Our next stop was at Café Dumond, which is the very best place to sample powder-dusted beignets and rich, earthy chicory coffee. Neither tastes as good anywhere else.
IrinaK / shutterstock.com
In the French Market, we explored stall upon stall of handmade trinkets and edible delights. Venturing down side streets is the best way to see historic homes, with their intricate wrought-iron balconies and cheery colors, in this area. My favorite street is Royal, which boasts some of the swankiest dining, shopping and hotels in the city. Brennan’s, Mr. B’s, The Court of Two Sisters and Pere Antoine are must-visits for those who wish to be exposed to a variety of fine cuisines.
With its vast white columns and uniquely French design, the Hotel Monteleone doesn’t go unnoticed; but the real vision is the carousel bar inside, which does, in fact, slowly revolve. The hotel is steeped in history. It was a favorite haunt and source of inspiration for writers Ernest Hemingway, William Faulkner, Truman Capote, Tennessee Williams and more who drank, dined, slept and, of course, wrote there. By writers or others, the hotel is also supposedly one of the most haunted venues in the city.
Tours, whether of the ghost, history or horse-drawn variety, are almost essential for first-time visitors to New Orleans, as they will provide a wealth of history and facts about the city.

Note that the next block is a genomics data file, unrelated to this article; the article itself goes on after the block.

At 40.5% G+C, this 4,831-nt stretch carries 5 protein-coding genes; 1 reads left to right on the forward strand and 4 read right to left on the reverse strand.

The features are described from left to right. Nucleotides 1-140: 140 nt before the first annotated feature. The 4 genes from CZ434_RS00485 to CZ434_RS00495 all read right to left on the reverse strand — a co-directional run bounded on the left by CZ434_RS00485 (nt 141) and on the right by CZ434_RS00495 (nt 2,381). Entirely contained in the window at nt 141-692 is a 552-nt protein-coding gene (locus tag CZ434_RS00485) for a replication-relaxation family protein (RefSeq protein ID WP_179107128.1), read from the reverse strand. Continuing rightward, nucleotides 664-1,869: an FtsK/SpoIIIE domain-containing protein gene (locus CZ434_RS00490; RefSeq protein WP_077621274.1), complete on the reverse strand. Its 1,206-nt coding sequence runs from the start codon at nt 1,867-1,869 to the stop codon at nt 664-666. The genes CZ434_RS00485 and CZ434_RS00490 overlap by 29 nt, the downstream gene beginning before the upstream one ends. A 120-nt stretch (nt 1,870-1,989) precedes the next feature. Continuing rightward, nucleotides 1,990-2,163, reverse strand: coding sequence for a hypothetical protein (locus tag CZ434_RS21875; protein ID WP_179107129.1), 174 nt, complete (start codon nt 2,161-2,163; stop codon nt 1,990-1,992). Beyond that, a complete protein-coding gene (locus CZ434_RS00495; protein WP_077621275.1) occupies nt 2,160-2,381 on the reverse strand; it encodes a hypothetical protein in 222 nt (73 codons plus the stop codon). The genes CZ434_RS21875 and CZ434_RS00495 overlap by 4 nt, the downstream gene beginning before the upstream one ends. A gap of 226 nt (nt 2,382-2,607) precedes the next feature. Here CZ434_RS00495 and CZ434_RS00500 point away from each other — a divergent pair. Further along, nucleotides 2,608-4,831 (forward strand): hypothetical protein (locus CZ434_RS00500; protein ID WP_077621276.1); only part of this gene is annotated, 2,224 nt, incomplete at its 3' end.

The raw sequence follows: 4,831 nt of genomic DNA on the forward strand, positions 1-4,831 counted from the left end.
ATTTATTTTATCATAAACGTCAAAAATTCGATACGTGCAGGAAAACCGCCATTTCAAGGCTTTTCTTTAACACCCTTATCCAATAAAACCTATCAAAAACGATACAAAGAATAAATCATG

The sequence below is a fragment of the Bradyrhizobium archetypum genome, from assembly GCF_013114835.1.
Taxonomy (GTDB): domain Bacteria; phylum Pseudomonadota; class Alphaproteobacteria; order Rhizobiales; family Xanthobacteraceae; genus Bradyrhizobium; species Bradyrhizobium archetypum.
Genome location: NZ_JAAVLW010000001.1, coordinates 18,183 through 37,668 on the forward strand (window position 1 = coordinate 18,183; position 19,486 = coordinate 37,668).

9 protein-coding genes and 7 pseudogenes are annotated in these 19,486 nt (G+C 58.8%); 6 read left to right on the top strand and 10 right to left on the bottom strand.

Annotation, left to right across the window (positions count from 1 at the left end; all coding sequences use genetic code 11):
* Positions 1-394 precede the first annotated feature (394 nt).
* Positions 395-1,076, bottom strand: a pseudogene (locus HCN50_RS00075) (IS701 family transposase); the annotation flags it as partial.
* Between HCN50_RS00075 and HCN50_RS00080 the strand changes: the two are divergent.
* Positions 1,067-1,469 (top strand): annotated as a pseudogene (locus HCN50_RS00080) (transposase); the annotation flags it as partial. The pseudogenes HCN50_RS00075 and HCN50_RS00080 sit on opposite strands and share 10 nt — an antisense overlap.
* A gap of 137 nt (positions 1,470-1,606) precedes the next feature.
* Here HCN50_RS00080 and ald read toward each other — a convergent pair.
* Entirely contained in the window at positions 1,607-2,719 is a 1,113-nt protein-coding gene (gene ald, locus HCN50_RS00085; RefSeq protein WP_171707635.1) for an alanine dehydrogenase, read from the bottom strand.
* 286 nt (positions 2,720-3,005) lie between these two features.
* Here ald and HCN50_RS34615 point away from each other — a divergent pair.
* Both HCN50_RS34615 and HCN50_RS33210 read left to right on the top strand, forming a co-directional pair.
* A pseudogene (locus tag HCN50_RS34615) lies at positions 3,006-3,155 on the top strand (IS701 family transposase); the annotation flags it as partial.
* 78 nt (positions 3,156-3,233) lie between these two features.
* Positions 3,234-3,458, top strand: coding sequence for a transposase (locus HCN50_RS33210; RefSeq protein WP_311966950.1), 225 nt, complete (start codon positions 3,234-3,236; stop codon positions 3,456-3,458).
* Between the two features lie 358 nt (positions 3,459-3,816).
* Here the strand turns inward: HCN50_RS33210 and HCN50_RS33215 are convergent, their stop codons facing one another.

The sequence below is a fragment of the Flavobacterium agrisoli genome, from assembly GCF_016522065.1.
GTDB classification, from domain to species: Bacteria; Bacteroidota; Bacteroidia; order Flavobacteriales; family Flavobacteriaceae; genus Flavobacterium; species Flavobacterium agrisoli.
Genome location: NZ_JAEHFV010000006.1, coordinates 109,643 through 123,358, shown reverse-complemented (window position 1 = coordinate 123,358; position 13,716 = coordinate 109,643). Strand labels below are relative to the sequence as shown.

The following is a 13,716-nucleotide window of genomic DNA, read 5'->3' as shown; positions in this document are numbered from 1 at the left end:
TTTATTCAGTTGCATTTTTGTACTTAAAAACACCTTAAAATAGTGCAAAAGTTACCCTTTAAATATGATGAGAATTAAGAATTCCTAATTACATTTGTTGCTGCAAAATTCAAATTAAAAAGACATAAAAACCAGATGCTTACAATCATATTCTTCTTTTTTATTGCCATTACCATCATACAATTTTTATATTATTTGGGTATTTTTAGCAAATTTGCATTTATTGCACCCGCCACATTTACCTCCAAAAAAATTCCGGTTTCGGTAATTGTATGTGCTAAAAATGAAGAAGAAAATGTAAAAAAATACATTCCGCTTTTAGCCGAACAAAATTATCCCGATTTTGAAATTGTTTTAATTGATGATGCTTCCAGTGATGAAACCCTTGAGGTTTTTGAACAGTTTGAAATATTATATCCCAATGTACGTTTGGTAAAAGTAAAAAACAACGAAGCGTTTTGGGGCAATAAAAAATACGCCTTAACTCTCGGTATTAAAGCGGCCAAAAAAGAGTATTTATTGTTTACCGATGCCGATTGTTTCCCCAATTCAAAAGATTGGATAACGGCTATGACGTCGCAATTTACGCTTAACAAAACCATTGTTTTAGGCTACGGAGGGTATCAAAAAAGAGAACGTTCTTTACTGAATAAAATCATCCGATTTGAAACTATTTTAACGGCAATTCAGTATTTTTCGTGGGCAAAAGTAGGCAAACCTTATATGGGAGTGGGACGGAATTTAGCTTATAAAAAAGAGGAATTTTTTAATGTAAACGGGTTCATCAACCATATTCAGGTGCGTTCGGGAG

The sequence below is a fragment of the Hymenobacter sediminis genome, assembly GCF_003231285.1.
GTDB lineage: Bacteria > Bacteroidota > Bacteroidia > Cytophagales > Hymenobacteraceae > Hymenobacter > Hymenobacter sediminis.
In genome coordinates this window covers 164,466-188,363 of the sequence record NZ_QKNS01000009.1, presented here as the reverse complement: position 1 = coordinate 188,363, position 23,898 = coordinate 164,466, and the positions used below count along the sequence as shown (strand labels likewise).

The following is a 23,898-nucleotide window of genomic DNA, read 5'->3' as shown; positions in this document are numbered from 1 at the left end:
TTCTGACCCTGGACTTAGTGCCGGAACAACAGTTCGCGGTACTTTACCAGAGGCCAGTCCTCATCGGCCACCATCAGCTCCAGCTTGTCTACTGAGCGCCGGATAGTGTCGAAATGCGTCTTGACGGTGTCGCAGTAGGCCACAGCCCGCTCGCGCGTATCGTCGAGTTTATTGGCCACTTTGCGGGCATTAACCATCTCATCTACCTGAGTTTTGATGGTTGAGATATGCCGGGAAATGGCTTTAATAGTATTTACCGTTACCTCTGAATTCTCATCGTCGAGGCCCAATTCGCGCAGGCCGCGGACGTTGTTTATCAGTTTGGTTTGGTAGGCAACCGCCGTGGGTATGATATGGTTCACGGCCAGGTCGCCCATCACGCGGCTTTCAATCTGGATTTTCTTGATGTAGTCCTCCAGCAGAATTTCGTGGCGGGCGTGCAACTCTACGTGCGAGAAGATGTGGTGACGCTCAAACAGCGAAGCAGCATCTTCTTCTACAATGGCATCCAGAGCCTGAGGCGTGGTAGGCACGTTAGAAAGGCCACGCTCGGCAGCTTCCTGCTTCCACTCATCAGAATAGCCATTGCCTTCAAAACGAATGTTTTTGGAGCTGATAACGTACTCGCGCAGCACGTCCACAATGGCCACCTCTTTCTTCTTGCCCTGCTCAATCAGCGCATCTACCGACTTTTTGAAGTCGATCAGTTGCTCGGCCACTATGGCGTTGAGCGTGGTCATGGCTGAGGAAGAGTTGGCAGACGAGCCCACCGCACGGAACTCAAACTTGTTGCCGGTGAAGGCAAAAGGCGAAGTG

Gettin’ Down in New Orleans
No matter where you choose to dine — and yes, there are plenty of restaurants and cafés to choose from — eating foods specific to New Orleans is a must. Some, if not all of the following, must be sampled (which we did): gumbo, jambalaya, Andouille, crawfish etouffee, muffuletta, a po'boy, red beans and rice, oysters, bananas foster and pralines. The food is reason enough to visit New Orleans, as it is often imitated, but never comparable to eating it in its origin city.
Eat like a local and treat your ears to live music — which is even more of a “locals’” activity. My boyfriend is a talented musician, and I am an appreciator of talented musicians. Frenchman Street was the logical choice.
We did as anyone should do on a brisk night with a starry sky: We walked. Amidst the usual street noises, as we approached Frenchman, we heard voices rising, feet shuffling and, the most comforting of all, music played from instruments, not tracks over speakers.
Before even making it inside of a club, our eyes were caught by the strings of lights illuminating an outdoor art gallery. From photography to jewelry to watercolors to books fashioned into lamps, artists of all mediums gathered at 9 p.m. to display their wares. I felt alive with the creativity of the moment — and possibly the wine from dinner. I wanted to buy it all.
I found myself most drawn to a series of works in black and white that featured members of a second line along with dancing skeletons. A man approached to tell us about the art. He then delved into his own past, which I found all the more interesting. In his past life, he trafficked drugs and served time. Now he sells art for an elderly woman who seldom leaves her house, especially after the daylight hours have passed. I studied the skeletons on the canvas and thought about how we all have them in our closets. We all have our pasts. What’s important is what we do with our futures.
With those thoughts running through my mind, we entered Café Negril and joined the throng of bodies swaying, singing and talking close in one another’s ears. Everyone there had come from somewhere, but they were there now or in the jazz club next door. We listened to an African-American woman croon, a bass bump and drums create a rhythm. We were in the moment; we created that moment; we were experiencing all that New Orleans is.